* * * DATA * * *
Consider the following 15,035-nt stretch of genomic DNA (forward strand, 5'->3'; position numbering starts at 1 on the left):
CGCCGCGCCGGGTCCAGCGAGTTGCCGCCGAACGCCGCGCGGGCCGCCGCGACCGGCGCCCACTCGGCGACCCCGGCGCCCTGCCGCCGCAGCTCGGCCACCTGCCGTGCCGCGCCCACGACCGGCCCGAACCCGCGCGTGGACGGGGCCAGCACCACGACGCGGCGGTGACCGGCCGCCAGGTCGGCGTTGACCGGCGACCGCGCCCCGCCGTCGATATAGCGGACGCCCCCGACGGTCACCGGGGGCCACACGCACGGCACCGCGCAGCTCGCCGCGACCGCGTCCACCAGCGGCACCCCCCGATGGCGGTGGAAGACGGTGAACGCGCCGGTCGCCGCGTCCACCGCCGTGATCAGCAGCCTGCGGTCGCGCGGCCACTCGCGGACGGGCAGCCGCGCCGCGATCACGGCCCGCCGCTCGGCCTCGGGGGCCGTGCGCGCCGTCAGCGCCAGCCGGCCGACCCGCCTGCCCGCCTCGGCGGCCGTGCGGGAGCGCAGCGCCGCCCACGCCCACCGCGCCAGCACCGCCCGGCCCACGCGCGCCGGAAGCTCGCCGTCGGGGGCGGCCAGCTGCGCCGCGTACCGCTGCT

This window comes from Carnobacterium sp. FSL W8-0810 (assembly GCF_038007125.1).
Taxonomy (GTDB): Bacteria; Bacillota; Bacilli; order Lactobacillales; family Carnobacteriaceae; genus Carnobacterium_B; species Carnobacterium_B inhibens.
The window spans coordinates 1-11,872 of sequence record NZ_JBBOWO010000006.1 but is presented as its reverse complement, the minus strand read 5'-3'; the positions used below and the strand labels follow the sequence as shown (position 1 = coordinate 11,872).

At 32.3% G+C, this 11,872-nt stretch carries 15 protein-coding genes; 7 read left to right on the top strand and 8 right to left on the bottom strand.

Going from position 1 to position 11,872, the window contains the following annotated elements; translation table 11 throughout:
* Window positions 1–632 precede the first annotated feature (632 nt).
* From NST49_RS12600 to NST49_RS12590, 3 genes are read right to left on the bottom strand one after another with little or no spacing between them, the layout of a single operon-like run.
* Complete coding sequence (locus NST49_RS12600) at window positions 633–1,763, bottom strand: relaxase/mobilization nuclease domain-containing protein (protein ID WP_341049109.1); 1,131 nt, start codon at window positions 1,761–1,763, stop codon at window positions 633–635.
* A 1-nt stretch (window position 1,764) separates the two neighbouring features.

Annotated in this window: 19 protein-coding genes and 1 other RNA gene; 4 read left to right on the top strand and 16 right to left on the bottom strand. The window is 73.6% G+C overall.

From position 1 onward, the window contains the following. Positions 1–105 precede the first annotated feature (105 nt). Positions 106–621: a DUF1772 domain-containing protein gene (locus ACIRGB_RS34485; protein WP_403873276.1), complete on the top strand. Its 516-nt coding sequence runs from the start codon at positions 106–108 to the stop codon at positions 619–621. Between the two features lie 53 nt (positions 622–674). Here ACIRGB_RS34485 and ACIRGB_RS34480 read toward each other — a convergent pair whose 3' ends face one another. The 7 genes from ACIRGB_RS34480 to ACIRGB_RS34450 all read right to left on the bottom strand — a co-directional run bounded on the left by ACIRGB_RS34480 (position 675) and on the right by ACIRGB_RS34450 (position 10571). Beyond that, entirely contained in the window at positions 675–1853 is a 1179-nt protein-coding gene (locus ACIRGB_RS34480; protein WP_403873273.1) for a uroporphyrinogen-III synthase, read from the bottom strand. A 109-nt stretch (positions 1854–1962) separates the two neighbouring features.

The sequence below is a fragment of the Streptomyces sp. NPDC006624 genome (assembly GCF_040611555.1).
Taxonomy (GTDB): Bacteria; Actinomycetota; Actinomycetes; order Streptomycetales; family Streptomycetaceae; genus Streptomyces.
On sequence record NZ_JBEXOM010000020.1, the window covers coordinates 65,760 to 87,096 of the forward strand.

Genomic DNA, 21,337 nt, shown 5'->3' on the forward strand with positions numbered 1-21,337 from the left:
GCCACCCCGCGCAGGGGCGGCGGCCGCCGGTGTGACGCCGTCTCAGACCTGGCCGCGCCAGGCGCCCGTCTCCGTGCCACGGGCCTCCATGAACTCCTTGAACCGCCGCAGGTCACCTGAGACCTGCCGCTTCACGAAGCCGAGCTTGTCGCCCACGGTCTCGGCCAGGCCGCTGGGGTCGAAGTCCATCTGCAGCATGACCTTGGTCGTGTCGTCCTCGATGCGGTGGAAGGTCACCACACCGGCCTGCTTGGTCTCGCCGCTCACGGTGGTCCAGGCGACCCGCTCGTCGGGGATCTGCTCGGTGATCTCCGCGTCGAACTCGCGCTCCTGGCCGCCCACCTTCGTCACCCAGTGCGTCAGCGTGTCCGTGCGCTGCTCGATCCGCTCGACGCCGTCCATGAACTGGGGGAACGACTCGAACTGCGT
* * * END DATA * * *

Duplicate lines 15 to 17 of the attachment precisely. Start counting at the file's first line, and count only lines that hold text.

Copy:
Taxonomy (GTDB): Bacteria; Actinomycetota; Actinomycetes; order Streptomycetales; family Streptomycetaceae; genus Streptomyces.
On sequence record NZ_JBEXOM010000020.1, the window covers coordinates 65,760 to 87,096 of the forward strand.

Genomic DNA, 21,337 nt, shown 5'->3' on the forward strand with positions numbered 1-21,337 from the left: